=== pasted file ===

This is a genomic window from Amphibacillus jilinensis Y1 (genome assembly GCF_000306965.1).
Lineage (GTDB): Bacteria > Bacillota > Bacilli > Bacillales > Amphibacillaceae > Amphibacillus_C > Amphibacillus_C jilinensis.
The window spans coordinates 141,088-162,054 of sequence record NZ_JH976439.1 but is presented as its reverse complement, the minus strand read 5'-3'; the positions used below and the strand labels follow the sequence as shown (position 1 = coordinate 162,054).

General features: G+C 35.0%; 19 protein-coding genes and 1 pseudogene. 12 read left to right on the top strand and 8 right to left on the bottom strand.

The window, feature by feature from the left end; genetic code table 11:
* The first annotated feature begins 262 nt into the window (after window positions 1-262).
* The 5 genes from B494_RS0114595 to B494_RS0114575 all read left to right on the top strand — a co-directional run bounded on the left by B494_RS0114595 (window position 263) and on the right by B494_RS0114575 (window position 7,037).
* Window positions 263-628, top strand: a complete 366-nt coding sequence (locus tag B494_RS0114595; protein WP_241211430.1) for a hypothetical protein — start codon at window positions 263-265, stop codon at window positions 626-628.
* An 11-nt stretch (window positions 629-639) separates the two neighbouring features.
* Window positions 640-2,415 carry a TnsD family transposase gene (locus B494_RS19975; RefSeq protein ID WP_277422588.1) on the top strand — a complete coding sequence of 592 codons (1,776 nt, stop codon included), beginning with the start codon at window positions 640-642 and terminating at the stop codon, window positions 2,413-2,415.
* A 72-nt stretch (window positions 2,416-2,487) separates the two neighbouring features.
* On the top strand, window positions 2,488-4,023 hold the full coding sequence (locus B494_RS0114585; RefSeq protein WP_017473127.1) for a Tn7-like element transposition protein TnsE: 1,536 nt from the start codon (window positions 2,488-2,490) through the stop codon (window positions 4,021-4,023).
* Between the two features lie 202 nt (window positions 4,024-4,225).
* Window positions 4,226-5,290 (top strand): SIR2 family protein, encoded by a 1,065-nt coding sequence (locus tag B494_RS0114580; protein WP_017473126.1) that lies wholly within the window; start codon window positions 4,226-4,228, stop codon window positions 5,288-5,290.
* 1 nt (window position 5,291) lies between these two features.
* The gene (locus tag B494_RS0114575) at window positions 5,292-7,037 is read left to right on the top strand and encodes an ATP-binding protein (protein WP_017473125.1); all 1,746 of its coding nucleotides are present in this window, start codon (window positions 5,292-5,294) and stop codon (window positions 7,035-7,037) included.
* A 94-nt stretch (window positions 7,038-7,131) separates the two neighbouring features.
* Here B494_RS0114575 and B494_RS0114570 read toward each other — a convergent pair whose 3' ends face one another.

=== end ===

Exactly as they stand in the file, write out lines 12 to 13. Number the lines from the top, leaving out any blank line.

* On the top strand, window positions 2,488-4,023 hold the full coding sequence (locus B494_RS0114585; RefSeq protein WP_017473127.1) for a Tn7-like element transposition protein TnsE: 1,536 nt from the start codon (window positions 2,488-2,490) through the stop codon (window positions 4,021-4,023).
* Between the two features lie 202 nt (window positions 4,024-4,225).